17. The Carbon Budget of Coastal Waters of Eastern North America

    NASA Astrophysics Data System (ADS)

    Najjar, R.; Boyer, E. W.; Burdige, D.; Butman, D. E.; Cai, W. J.; Canuel, E. A.; Chen, R. F.; Friedrichs, M. A.; Griffith, P. C.; Herrmann, M.; Kemp, W. M.; Kroeger, K. D.; Mannino, A.; McCallister, S. L.; McGillis, W. R.; Mulholland, M. R.; Salisbury, J.; Signorini, S. R.; Tian, H.; Tzortziou, M.; Vlahos, P.; Wang, A. Z.; Zimmerman, R. C.; Pilskaln, C. H.

    2015-12-01

    Observations and the output of numerical and statistical models are synthesized to construct a carbon budget of the coastal waters of eastern North America. The domain extends from the head of tide to (roughly) the continental shelf break and from southern Florida to southern Nova Scotia. The domain area is 2% tidal wetlands, 19% estuarine open water, and 78% shelf water. Separate budgets are constructed for inorganic and organic carbon; for tidal wetlands, estuaries, and shelf waters; and for three main subregions: the Gulf of Maine, the Mid-Atlantic Bight, and the South Atlantic Bight. Net primary production for the study region is about 150 Tg C yr-1, with 12% occurring in tidal wetlands and 7% in estuaries. Though respiration and photosynthesis are nearly balanced in most systems and regions, tidal wetlands and shelf waters are each found to be net autotrophic whereas estuaries are net heterotrophic. The domain as a whole is a sink of 5 Tg C yr-1 of atmospheric CO2, with tidal wetlands and shelf waters taking up 10 Tg C yr-1 (split roughly equally) and estuaries releasing 5 Tg C yr-1 to the atmosphere. Carbon burial is about 3 Tg C yr-1, split roughly equally among tidal wetlands, estuaries, and shelf waters. Rivers supply 6-7 Tg C yr-1 to estuaries, about 2/3 of which is organic. Tidal wetlands supply an additional 4 Tg C yr-1 to estuaries, about half of which is organic. Carbon in organic and inorganic forms is exported from estuaries to shelf waters and from shelf waters to the open ocean. In summary, tidal wetlands and estuaries, though small in area, contribute substantially to the overall carbon budget of the region.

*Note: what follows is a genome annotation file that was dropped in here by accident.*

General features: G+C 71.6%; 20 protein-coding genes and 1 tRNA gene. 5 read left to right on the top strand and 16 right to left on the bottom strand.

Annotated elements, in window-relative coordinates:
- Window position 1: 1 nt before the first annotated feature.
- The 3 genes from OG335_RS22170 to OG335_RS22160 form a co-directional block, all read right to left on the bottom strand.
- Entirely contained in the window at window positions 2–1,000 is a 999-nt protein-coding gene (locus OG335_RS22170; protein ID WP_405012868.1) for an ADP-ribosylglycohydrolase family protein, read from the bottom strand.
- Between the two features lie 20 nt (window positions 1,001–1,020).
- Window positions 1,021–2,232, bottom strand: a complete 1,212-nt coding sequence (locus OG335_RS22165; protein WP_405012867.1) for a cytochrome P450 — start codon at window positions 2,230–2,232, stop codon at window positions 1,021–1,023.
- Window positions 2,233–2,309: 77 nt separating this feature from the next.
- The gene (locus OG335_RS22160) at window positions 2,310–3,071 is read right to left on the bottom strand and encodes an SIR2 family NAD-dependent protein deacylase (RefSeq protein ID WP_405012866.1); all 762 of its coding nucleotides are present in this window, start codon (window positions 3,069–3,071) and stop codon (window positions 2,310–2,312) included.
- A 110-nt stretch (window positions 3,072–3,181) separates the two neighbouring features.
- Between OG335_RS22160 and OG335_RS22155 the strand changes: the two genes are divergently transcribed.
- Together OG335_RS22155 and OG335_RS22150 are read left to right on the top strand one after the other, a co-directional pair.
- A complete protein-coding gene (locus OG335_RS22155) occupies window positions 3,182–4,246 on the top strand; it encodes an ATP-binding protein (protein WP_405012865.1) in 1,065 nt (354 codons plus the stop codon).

18. Daymet: Gridded subdaily weather data for North America

    SciTech Connect

    Thornton, Michele M; Thornton, Peter E; Cook, Robert B; Wei, Yaxing; Eby, Pete I; Devarakonda, Ranjeet

    2011-01-01